The smiling kid who may very well take down a corrupt media.
In one of the more refreshing recent news developments, one of the “MAGA kids” students is suing CNN for defamation after CNN had carelessly portrayed them as a hate mob.
As you may recall, back in January, the corporate news outlets have covered a story about a group of kids in a confrontation with a native American group, portraying them as hatefully throwing taunts at an elderly man. Since then, mainstream news outlets have backpedaled after full video of the confrontation had been posted online, which shows that the only hateful rhetoric thrown out came from “another organization”, which the corporate media seems to be too terrified to acknowledge by name.
The Black Hebrew Israelites.
As a result of CNN’s careless coverage, the Covington students that pretty much did nothing but stand there smiling have been repeatedly threatened by those naive enough to take the corporate media at face value. Therefore, the student at the center of the controversy has decided to sue CNN for $275 million for defamation.
There’s a lesson that the corporate mainstream information media needs to learn, and that’s that there are repercussions for carelessly handling information, even if you feel justified in how you’re portraying someone by reason of the narrative that you prefer to peddle. If people like the MAGA kids who have been victimized by the corporate media’s irresponsibility with their informational positions make it expensive for them to libel, that just may be what it takes for them to feel discouraged from doing so.
While we’re on the topic, there’s something that has had me concerned, and this is an opportunity to bring it up. It seems as though tech companies have an interest in making sure that the corporate media’s biggest mistakes don’t receive too much attention.
The reason why I bring this up is because I voiced my opinion on the MAGA kids incident back in January. Since posting my article, I’ve noticed a suspicious trend in the traffic to this site:
What’s pictured is this site’s traffic. As you could see, prior to the posting of the article, the traffic to this page was widely varied, and there have been days when the traffic was substantially higher than usual. But in the days after it was published, the traffic to this site was steady, and traffic seemed to approach a sort of “cap”.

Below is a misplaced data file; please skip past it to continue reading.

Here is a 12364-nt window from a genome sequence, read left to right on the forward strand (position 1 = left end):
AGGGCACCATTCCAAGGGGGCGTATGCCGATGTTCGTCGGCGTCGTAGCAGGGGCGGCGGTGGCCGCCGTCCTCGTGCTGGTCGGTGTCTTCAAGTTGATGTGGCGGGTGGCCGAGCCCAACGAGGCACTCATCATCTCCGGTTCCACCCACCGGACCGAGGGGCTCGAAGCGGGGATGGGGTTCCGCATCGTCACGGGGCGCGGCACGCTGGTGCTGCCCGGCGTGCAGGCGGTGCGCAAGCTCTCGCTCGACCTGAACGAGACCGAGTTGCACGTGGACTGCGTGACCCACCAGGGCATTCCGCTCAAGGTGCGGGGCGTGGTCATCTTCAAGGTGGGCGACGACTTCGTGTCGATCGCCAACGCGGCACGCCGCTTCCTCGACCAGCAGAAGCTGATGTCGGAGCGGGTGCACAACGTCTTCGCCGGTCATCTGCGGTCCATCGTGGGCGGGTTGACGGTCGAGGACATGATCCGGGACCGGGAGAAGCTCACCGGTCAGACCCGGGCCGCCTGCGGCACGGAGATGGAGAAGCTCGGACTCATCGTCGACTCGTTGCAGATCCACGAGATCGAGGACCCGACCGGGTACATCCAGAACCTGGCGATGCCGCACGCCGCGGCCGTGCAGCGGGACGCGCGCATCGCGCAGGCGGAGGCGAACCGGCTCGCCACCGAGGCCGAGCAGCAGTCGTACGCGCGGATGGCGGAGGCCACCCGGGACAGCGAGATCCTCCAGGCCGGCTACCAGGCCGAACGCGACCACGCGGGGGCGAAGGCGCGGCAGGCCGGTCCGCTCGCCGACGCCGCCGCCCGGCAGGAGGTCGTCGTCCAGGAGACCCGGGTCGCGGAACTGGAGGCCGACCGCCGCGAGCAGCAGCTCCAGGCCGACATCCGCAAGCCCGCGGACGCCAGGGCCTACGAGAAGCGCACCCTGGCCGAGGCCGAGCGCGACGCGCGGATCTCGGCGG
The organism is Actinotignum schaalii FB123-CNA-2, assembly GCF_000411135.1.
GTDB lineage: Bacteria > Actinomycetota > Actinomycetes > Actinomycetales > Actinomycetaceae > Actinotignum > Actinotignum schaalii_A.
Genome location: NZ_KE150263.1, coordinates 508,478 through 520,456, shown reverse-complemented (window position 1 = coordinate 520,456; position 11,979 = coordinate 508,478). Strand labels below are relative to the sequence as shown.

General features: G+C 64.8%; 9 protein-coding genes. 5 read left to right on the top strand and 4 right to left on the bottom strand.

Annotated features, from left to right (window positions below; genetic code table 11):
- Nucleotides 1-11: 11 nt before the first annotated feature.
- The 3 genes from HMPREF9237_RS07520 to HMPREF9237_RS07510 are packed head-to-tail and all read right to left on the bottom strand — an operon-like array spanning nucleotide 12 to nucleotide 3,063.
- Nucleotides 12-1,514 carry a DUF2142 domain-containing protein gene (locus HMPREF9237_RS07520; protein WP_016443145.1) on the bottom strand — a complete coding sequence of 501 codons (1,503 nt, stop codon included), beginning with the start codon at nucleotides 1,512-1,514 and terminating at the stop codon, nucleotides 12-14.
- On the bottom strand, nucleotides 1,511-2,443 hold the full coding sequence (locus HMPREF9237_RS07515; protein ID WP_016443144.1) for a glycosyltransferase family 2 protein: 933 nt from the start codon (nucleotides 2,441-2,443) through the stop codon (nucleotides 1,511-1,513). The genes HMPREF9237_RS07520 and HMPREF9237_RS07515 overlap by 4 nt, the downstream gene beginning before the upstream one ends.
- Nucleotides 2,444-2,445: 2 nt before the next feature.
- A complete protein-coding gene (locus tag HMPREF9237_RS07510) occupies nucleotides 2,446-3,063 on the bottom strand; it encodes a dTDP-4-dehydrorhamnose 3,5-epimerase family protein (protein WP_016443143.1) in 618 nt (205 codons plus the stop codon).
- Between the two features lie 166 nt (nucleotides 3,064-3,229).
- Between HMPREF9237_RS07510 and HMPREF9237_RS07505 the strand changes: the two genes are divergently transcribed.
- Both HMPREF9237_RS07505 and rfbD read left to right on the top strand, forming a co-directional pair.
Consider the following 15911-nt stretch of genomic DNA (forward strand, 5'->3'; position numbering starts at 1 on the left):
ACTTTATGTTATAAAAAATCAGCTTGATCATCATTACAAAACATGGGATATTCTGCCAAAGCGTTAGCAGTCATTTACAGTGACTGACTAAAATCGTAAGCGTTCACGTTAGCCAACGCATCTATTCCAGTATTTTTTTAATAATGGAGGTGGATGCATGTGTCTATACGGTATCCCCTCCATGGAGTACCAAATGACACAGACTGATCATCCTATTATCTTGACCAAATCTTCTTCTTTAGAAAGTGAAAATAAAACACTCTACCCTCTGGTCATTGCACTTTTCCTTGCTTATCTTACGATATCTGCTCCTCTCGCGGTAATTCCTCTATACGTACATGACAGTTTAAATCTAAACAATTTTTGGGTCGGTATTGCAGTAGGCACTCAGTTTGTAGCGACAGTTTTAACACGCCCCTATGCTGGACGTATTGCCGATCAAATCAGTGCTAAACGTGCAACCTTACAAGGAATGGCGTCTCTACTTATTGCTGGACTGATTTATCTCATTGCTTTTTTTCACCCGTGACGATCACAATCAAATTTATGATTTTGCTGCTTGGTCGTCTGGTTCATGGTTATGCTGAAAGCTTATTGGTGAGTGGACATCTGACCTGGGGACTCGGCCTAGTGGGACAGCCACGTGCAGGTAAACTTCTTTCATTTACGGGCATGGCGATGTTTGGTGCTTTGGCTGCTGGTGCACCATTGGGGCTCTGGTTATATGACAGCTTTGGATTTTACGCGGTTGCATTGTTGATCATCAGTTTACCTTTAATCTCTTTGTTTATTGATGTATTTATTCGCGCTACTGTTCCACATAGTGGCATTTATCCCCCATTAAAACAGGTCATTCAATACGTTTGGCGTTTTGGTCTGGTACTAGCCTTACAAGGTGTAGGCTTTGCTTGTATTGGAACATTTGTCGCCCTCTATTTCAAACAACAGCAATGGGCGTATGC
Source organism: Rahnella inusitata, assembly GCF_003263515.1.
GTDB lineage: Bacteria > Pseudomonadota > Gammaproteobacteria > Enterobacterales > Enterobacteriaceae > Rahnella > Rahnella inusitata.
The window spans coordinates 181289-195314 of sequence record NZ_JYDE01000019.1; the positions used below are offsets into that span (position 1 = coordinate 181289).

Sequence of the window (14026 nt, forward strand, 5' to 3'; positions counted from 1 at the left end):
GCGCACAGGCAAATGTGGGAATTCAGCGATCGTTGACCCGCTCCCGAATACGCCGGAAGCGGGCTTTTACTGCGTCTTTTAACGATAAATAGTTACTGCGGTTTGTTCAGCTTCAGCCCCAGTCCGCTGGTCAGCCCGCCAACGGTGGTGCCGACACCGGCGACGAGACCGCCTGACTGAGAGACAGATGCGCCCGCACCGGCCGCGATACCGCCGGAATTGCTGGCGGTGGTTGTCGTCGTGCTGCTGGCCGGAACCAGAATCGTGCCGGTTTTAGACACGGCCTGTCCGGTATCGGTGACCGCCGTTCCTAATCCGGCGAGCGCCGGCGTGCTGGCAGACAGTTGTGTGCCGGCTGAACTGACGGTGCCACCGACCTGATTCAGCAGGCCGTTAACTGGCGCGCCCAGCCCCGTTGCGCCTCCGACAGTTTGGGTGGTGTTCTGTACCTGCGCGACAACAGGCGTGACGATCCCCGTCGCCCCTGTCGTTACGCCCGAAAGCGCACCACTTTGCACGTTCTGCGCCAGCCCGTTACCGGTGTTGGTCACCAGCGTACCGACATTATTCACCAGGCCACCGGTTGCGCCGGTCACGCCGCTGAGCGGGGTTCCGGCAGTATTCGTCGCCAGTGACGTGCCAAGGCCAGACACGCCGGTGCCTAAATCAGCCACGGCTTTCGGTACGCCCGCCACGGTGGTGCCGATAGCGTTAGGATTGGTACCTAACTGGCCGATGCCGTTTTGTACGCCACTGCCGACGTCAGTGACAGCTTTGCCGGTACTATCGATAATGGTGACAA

Noticing this, I decided to perform an experiment by taking the article off this site by reverting it to draft. Afterwards, the traffic to this site returned.
Something seems suspicious.
It’s not news that tech companies have long had a left-wing bias, but I suspect that search engines are now silently throttling traffic to pages that refuse to toe the line for the left wing narrative. This has apparently been going on for a long time. Back in 2017, I made an article criticizing the SJW movement for comparing itself to the Resistance from the Star Wars films.
As noted in an edit to the article itself, I performed searches for the article to try to find it on Google, but had difficulty in finding it. A Bing search showed the article as the first result of my first attempt at finding it. Today, a DuckDuckGo search similarly brought the page right up as the first result of my first attempt at finding it.
It would seem like something suspicious is going on with Google.
Today, the librarians of the digital age don’t have to go as far as to burn books, all it takes to silence someone is to omit them from search results. Now that Google has been caught with their hand in the cookie jar, why trust them for informational purposes? It’s prime time to consider setting an alternative search engine as your default.
I’m interested in seeing whether mainstream news outlets change the way they handle information in the face of a public willing to fight back by making it expensive for them to commit libel. Perhaps the best way to stop the tide of defamation from news outlets is to ensure that they can’t afford it.
As for what we the public can do about tech companies that are making apparent attempts to censor us, perhaps the best thing we can do for the time being is use the services of their competitors.
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